For Béla Fleck, what began as an informal sit-in jam with the Marcus Roberts Trio at the 2009 Savannah Music Festival has brought to fruition a completely conceived collaborative effort on Across the Imaginary Divide. This might have been a lot easier for both men if they'd focused on simply interpreting jazz, bluegrass, and blues standards in a unique (read: gimmicky) manner, but it would not have been true to either musician's nature. Neither has ever taken the easy way out. Almost all of the music here was written especially for this project by either Roberts or Fleck, albeit separately with this recording in mind. The melding of styles here is dizzying and the two front-line players both exchange not only solos, but often various counterpoint exercises in melody (the title track being a stellar example). On Roberts' "I'm Gonna Tell You This Story One More Time," blues, Latin grooves, and bossa all intertwine. Fleck's "Kalimba" reflects the work he's been doing with African music in recent years, but the trio extends his solo intro (which actually mirrors the tonalities of the thumb piano the tune was named for) and transforms it first into a scintillating minor-mode ballad, before shape-shifting it into a swinging hard bop tune. What's more compelling is the way bassist Rodney Jordan and drummer Jason Marsalis interact with the front line; whether it's reversing roles in the middle of Roberts' "The Sunshine and the Moonlight" or actually taking the lead during the bridge of Fleck's "That Old Thing." Given that the banjo is a front-line instrument in this ensemble, bluegrass does make appearances here, especially in the opener, "Some Roads Lead Home," and in the lone jointly written "Petunia," but it is an element in a music that also references gospel, Gypsy jazz, Ellingtonian swing, bop, hard bop, post-bop, and deep blues. Across the Imaginary Divide is not only a well-realized collaboration between four musical masters, but a study in the integration of roots music from the 19th and 20th centuries as they are transformed into 21st century jazz.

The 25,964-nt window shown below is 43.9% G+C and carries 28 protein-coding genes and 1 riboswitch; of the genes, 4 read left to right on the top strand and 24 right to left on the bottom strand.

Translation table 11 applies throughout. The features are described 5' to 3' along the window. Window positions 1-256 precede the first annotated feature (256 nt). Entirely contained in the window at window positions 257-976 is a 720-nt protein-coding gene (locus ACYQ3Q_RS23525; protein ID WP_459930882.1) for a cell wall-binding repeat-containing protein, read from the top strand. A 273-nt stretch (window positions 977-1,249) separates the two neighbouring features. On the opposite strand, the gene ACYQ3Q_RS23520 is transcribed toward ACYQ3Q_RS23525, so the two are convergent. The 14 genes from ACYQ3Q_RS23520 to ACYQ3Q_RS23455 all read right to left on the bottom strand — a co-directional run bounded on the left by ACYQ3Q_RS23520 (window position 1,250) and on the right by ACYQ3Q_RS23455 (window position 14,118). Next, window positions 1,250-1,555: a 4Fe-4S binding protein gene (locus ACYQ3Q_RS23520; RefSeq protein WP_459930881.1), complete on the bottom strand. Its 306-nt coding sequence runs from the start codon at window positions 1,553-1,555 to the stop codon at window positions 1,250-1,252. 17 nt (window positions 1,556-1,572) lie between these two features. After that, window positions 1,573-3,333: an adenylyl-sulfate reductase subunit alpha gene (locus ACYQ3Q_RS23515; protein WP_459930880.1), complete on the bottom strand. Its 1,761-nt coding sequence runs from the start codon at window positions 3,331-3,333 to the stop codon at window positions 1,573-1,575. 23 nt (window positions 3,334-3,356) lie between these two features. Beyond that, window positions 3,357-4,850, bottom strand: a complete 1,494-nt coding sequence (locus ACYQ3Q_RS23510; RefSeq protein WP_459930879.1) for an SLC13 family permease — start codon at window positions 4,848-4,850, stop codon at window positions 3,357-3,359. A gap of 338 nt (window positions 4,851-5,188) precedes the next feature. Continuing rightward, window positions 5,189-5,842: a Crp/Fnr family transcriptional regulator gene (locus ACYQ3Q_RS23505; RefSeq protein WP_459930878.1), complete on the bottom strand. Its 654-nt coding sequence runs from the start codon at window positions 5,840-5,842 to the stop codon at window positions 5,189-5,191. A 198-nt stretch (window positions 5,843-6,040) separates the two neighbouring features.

AllMusic Review by Thom Jurek